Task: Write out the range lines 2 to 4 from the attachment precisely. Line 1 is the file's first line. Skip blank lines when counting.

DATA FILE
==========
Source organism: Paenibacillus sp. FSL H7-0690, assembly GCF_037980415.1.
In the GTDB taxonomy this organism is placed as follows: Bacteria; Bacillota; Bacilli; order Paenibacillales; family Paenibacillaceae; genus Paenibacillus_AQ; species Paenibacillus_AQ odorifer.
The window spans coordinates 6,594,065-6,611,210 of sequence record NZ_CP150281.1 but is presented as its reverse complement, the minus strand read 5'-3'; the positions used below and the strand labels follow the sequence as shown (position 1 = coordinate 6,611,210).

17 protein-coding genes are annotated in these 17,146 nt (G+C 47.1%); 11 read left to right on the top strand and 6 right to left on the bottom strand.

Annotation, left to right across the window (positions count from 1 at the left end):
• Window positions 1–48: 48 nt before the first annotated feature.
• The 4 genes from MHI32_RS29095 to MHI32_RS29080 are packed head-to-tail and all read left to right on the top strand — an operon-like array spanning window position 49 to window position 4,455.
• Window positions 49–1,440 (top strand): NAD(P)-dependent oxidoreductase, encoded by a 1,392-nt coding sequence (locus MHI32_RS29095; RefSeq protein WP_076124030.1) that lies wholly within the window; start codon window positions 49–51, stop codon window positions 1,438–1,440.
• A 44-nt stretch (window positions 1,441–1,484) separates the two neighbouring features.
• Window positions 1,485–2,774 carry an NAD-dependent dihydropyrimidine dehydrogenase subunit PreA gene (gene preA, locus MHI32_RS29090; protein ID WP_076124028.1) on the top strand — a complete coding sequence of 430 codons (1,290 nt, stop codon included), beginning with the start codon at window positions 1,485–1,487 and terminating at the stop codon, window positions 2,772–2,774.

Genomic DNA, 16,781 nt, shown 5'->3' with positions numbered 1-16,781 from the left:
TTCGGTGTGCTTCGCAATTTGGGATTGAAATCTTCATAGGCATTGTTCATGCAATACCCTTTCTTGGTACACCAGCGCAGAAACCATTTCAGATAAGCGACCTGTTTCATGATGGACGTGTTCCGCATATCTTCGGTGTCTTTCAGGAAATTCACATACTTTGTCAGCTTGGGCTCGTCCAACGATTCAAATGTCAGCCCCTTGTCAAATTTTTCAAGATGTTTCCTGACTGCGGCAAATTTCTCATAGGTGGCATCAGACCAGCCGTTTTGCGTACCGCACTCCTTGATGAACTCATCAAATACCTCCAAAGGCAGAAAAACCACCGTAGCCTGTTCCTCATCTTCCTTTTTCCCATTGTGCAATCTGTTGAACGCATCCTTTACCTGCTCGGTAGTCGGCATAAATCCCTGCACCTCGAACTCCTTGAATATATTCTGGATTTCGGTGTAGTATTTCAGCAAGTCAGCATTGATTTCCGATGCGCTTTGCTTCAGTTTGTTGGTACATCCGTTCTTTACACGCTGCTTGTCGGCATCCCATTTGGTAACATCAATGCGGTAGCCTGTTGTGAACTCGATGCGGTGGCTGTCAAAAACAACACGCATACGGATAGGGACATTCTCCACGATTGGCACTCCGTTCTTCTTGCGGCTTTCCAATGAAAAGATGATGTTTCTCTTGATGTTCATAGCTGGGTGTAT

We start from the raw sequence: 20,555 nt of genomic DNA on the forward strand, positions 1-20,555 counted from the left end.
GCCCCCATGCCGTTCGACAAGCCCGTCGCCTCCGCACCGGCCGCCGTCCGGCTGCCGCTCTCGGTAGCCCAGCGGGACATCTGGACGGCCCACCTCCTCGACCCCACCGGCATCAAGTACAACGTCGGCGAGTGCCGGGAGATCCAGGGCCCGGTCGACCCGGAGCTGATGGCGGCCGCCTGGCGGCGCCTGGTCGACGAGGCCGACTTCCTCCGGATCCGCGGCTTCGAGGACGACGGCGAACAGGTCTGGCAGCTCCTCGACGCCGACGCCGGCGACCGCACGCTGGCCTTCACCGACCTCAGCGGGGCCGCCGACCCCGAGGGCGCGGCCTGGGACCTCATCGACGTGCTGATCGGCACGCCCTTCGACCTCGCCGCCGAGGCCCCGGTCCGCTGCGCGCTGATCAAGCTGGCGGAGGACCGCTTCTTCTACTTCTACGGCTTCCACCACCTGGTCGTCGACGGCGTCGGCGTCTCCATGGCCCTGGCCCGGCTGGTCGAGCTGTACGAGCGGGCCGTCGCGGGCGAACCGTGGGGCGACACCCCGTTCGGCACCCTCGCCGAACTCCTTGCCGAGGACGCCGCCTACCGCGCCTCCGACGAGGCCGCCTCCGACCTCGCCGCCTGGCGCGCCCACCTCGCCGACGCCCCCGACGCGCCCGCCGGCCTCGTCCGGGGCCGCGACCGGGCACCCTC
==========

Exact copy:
In the GTDB taxonomy this organism is placed as follows: Bacteria; Bacillota; Bacilli; order Paenibacillales; family Paenibacillaceae; genus Paenibacillus_AQ; species Paenibacillus_AQ odorifer.
The window spans coordinates 6,594,065-6,611,210 of sequence record NZ_CP150281.1 but is presented as its reverse complement, the minus strand read 5'-3'; the positions used below and the strand labels follow the sequence as shown (position 1 = coordinate 6,611,210).

17 protein-coding genes are annotated in these 17,146 nt (G+C 47.1%); 11 read left to right on the top strand and 6 right to left on the bottom strand.